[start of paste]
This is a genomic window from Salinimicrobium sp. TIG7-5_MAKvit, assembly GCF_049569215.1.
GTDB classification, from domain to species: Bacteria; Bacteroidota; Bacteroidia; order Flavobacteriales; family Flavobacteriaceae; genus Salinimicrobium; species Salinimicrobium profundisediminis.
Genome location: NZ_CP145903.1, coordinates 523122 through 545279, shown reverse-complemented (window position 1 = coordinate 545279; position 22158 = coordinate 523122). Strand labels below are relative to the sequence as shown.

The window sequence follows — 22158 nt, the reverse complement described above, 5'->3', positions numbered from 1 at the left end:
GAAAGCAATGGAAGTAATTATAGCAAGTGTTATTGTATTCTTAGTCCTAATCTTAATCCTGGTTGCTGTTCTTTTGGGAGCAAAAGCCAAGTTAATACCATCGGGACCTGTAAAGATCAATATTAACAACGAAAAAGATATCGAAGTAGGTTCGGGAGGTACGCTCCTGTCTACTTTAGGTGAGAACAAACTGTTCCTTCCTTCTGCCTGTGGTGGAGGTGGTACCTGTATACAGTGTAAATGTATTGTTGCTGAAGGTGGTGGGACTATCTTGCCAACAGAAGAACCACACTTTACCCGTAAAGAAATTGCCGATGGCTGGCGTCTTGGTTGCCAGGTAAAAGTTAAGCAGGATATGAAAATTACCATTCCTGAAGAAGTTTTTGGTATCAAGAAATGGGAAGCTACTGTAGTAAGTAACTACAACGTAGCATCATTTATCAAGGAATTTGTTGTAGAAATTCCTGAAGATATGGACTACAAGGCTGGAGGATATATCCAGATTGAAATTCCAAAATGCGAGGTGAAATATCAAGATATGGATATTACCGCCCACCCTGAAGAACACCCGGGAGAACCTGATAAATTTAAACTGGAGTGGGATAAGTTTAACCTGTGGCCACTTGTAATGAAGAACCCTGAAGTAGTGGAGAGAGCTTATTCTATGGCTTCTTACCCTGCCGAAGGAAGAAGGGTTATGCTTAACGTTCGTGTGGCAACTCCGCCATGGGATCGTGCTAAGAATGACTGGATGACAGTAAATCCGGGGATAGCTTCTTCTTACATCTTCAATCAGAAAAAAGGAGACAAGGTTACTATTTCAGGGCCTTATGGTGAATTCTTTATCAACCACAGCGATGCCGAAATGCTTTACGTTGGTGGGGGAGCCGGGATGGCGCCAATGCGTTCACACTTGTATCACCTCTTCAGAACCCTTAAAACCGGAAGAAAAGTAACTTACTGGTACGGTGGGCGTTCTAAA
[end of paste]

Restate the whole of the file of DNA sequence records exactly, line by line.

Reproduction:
This is a genomic window from Salinimicrobium sp. TIG7-5_MAKvit, assembly GCF_049569215.1.
GTDB classification, from domain to species: Bacteria; Bacteroidota; Bacteroidia; order Flavobacteriales; family Flavobacteriaceae; genus Salinimicrobium; species Salinimicrobium profundisediminis.
Genome location: NZ_CP145903.1, coordinates 523122 through 545279, shown reverse-complemented (window position 1 = coordinate 545279; position 22158 = coordinate 523122). Strand labels below are relative to the sequence as shown.

The window sequence follows — 22158 nt, the reverse complement described above, 5'->3', positions numbered from 1 at the left end:
GAAAGCAATGGAAGTAATTATAGCAAGTGTTATTGTATTCTTAGTCCTAATCTTAATCCTGGTTGCTGTTCTTTTGGGAGCAAAAGCCAAGTTAATACCATCGGGACCTGTAAAGATCAATATTAACAACGAAAAAGATATCGAAGTAGGTTCGGGAGGTACGCTCCTGTCTACTTTAGGTGAGAACAAACTGTTCCTTCCTTCTGCCTGTGGTGGAGGTGGTACCTGTATACAGTGTAAATGTATTGTTGCTGAAGGTGGTGGGACTATCTTGCCAACAGAAGAACCACACTTTACCCGTAAAGAAATTGCCGATGGCTGGCGTCTTGGTTGCCAGGTAAAAGTTAAGCAGGATATGAAAATTACCATTCCTGAAGAAGTTTTTGGTATCAAGAAATGGGAAGCTACTGTAGTAAGTAACTACAACGTAGCATCATTTATCAAGGAATTTGTTGTAGAAATTCCTGAAGATATGGACTACAAGGCTGGAGGATATATCCAGATTGAAATTCCAAAATGCGAGGTGAAATATCAAGATATGGATATTACCGCCCACCCTGAAGAACACCCGGGAGAACCTGATAAATTTAAACTGGAGTGGGATAAGTTTAACCTGTGGCCACTTGTAATGAAGAACCCTGAAGTAGTGGAGAGAGCTTATTCTATGGCTTCTTACCCTGCCGAAGGAAGAAGGGTTATGCTTAACGTTCGTGTGGCAACTCCGCCATGGGATCGTGCTAAGAATGACTGGATGACAGTAAATCCGGGGATAGCTTCTTCTTACATCTTCAATCAGAAAAAAGGAGACAAGGTTACTATTTCAGGGCCTTATGGTGAATTCTTTATCAACCACAGCGATGCCGAAATGCTTTACGTTGGTGGGGGAGCCGGGATGGCGCCAATGCGTTCACACTTGTATCACCTCTTCAGAACCCTTAAAACCGGAAGAAAAGTAACTTACTGGTACGGTGGGCGTTCTAAA